As our home-base is currently AltspaceVR, we worked with our Educators in VR team and the AltspaceVR events team to ensure our event spaces would be safe and high performance to accommodate a variety of devices. While other virtual social and event platforms are usually limited to 20-50 attendees, AltspaceVR could be easily coaxed to larger room numbers and features the Front Row tool that allows for the mirroring of events spaces, allowing hundreds to thousands of attendees to view the experience from separate identical event spaces, improving overall user and device performance. Accordingly, we hosted the majority of our events in AltspaceVR.
I’m sure that many new users were introduced to AltspaceVR because of the Educators in VR conference, and both parties benefited from the partnership! The summit also gave ENGAGE, Rumii, Somnium Space, and Mozilla Hubs an opportunity to show off their platforms to those who never experienced them before, too.
Hearty congratulations to Lorelle and Daniel, and a special shout-out to Donna McTaggart, the tireless Summit Coordinator and Manager, and her team of 75 volunteers!
I leave you with a one-and-a-half hour YouTube video where the organizers share what they learned behind the scenes, a must watch!
Lorelle ends her article by saying that they are now taking what they have learned from running the Educators in VR Summit and making that expertise available to others as consultants:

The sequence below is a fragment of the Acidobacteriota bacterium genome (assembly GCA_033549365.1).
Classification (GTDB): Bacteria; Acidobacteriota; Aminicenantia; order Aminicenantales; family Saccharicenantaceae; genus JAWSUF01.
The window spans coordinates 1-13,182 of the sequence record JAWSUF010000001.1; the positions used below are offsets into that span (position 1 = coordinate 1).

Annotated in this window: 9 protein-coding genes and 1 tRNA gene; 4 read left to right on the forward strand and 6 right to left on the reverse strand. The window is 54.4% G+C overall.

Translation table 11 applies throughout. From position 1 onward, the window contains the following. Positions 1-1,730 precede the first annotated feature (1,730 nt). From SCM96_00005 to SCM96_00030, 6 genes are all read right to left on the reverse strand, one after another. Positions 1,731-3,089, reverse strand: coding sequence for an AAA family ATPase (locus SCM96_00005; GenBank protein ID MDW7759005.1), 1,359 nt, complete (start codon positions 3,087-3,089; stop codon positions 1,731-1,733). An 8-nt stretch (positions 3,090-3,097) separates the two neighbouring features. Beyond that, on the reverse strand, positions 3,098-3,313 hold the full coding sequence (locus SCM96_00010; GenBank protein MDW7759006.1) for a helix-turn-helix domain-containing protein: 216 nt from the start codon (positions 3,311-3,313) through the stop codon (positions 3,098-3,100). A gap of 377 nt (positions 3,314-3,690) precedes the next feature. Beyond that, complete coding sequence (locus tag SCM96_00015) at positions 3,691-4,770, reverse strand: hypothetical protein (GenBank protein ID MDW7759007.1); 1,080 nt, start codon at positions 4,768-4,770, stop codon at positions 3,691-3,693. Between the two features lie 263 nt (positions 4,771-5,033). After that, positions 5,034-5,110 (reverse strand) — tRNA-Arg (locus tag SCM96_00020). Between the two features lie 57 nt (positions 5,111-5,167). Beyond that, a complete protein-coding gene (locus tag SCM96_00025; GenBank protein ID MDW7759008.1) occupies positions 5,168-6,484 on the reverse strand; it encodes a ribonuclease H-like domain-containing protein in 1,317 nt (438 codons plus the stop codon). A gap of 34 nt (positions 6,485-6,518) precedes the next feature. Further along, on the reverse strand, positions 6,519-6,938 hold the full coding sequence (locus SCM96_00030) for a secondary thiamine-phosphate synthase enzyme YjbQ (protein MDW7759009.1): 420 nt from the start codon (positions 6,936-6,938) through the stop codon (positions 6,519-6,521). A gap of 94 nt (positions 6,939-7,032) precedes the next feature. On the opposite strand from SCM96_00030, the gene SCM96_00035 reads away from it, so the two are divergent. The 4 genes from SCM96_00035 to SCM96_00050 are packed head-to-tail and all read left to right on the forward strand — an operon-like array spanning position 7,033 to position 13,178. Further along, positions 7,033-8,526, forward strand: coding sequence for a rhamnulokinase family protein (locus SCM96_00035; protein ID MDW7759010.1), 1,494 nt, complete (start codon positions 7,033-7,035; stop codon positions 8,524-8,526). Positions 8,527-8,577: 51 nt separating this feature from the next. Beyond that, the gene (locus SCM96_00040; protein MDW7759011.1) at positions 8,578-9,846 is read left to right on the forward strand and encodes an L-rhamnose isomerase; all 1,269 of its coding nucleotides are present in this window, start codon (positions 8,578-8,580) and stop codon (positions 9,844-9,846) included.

We’re developing training courses to help you produce your own virtual events of all sizes. The Educators in VR team is already providing consultation services to companies exploring virtual meetings and conferences, and negotiating production of virtual conferences and workshops for a variety of companies globally. We planned on taking our time, but with the demand for alternatives due to the COVID-19/coronavirus, we’re stepping up and into this as part of our range of services for working with business and academia to integrate virtual technologies.
If we can assist you, please contact us for more information.
The recently-concluded Educators in VR 2020 International Summit was proof that you can indeed run an entire six-day conference in social VR! So I thought I would use this space to promote another VR conference which, while not being held completely in virtual reality, will have an online component via social VR. And the best part is, the online experience is completely free! All you have to do is register.